There's no part of the Gamecocks' team that is really blameless in Saturday's loss to North Carolina. The pitching staff allowed 11 hits and tacked on four walks. South Carolina's offense got fifteen hits, drew three walks and also benefited from two errors -- while manage to score five runs. This was a team loss.
But South Carolina likely would have had a chance to win this game -- indeed, likely would have won the game or at least sent it to extra innings -- had it not been for the sloppy defense. That defense, more than any other single aspect of the loss, helped wrest victory away from the Gamecocks.
It started in the first inning, when a dropped fly ball on what would have been the third out instead lead to the first of two unearned runs. In the third inning, right fielder Connor Bright took a double from Cody Stubbs and threw it to -- no one in particular, allowing Colin Moran, who otherwise would have stopped at third, to score. Without those two unearned runs, the eventual walkoff single in the bottom of the ninth only cuts the North Carolina deficit to one.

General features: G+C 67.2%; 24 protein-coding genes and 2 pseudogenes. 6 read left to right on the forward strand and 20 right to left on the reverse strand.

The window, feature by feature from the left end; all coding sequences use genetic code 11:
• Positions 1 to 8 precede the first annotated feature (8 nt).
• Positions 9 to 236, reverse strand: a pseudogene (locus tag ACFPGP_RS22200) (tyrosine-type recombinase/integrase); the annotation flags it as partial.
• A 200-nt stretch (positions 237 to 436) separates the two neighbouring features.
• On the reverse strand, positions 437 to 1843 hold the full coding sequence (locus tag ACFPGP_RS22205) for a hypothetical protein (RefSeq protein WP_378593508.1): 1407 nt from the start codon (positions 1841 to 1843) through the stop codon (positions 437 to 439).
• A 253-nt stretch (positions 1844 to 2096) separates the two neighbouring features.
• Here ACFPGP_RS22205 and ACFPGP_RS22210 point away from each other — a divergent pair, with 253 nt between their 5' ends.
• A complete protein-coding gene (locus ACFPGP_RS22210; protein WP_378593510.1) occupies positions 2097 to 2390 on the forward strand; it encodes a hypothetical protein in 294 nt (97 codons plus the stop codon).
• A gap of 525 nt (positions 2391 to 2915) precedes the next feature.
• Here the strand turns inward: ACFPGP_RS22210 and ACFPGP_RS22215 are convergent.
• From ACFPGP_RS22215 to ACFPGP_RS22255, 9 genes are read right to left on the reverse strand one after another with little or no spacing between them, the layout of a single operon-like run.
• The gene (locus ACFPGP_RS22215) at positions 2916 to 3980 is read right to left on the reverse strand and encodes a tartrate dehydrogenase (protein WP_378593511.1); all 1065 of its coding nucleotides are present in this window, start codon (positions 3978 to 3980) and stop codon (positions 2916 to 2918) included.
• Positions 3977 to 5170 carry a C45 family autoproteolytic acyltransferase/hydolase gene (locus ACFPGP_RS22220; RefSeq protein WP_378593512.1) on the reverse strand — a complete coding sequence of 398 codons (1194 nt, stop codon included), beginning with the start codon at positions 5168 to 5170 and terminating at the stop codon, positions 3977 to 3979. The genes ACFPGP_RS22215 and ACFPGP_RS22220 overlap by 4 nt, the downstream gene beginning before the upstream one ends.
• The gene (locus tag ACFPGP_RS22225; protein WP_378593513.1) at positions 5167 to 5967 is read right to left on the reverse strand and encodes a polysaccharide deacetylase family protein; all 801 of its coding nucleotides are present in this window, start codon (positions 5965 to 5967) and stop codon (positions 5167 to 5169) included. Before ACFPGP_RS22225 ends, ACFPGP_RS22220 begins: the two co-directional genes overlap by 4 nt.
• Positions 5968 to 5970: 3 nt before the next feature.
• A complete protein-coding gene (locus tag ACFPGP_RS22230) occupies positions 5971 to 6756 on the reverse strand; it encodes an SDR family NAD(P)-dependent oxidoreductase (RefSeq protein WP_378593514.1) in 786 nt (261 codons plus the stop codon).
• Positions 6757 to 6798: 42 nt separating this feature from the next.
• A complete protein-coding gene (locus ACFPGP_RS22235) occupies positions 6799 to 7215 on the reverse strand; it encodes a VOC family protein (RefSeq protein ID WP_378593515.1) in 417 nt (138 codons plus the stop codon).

Of course, you can't play what if in baseball any more than you can play what if in any other sport. The score determines how a team pitches and plays defense and approaches hitting in a game. And South Carolina benefited from some North Carolina miscues as well, including two errors.
So you can't blame the defense entirely for what happened Saturday. But the way the Gamecocks played in the field certainly didn't help their cause, and you can argue that it hurt the most.